My Life as a Public Health Crisis
As a fat woman working in food justice, I see firsthand how even those trying to help continue to spread dangerous stereotypes about obesity and poverty.
Illustrations by Sophie Page | Edited by Lilly Dancyger
We’re at a coffee shop in a “transitional” neighborhood. The shop is new, an ultra-modern storefront that brags about $7 pour-overs. I hate pour-over coffee because it takes forever and if I cared about nuanced flavor I wouldn’t start my day with the most bitter drink imaginable. I reflect on that, and on how much the neighborhood has changed since I grew up here, and how I used to see possums the size of poodles on the roof of this place back before the professional folks sitting around and sipping their lattes showed up.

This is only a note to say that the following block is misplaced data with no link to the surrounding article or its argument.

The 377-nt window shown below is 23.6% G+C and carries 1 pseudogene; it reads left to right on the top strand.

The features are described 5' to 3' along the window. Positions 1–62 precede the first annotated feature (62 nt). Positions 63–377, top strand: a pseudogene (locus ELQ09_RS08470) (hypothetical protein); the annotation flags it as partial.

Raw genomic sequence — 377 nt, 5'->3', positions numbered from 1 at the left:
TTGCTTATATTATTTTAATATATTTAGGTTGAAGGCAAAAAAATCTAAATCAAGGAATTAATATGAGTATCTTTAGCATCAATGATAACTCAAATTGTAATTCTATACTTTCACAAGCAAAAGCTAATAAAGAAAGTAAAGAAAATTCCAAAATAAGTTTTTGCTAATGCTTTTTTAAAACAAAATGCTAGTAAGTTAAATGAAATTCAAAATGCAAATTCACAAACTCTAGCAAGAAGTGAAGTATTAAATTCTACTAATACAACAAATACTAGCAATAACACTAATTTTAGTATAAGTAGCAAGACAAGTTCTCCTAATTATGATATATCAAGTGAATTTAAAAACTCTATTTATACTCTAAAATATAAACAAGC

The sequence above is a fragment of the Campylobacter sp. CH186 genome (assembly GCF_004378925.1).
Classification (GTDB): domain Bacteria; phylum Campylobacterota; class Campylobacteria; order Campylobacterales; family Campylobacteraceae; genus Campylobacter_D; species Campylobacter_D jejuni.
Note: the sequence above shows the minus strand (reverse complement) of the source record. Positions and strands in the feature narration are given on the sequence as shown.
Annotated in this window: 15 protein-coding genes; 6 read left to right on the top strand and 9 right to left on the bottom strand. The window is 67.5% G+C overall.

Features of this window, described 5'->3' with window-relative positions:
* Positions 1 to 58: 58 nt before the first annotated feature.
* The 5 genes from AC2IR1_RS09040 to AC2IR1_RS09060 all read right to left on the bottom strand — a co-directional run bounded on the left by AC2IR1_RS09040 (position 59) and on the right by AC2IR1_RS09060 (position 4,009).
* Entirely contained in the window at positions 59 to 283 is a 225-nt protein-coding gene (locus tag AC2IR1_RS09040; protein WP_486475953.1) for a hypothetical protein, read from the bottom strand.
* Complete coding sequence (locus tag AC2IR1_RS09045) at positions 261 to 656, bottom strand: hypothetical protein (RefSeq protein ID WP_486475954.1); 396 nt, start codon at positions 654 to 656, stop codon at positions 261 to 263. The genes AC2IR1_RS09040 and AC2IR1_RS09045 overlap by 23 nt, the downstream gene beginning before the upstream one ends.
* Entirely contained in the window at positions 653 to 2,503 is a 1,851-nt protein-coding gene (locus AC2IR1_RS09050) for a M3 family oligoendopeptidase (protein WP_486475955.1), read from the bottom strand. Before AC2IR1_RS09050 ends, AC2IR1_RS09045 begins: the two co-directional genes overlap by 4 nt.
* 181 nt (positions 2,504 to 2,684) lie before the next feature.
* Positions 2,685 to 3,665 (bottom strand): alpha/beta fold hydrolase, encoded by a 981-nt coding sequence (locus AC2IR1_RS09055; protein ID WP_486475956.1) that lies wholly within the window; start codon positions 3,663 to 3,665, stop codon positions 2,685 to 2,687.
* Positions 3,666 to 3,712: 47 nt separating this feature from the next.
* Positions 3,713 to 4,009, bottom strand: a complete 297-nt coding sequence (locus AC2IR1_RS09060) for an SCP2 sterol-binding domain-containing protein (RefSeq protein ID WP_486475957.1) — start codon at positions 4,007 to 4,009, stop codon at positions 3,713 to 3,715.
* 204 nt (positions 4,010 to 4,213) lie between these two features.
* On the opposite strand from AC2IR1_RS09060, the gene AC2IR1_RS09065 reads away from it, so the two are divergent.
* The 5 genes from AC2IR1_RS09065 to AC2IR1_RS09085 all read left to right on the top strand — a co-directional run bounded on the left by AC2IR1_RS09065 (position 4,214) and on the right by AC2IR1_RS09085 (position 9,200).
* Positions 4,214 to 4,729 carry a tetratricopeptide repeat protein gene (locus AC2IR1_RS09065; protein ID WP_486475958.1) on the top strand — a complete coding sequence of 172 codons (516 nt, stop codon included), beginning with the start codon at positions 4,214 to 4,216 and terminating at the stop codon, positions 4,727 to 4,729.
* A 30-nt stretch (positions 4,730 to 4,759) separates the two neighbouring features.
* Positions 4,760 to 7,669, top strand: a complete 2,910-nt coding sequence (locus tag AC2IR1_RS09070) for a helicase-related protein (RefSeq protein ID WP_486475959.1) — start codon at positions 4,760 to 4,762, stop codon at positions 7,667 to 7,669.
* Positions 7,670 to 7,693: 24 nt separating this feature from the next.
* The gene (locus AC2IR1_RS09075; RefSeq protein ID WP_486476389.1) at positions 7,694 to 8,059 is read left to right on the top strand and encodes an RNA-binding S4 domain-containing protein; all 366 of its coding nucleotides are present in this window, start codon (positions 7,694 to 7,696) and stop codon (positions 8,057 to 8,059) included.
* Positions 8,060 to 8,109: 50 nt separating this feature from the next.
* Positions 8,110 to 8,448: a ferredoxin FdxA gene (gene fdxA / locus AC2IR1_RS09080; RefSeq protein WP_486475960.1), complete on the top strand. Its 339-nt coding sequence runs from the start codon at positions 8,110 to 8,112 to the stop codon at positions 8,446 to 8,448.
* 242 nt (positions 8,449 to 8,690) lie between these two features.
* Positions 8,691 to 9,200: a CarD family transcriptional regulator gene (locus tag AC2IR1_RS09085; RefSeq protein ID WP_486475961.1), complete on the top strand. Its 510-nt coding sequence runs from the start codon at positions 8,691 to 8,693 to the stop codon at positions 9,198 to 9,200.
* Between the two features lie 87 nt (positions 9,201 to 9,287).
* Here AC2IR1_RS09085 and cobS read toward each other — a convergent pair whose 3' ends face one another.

My mind is whirling because if I let it dwell on the words coming out of this woman’s mouth I might punch her in the face. That wouldn’t do anybody any good.
We were discussing the neighborhood, and how we could help people here get healthier food. Creating access to healthy food is my job, but it’s also my passion. It’s how I pay my bills and find an outlet for my frustration with a society that allows t…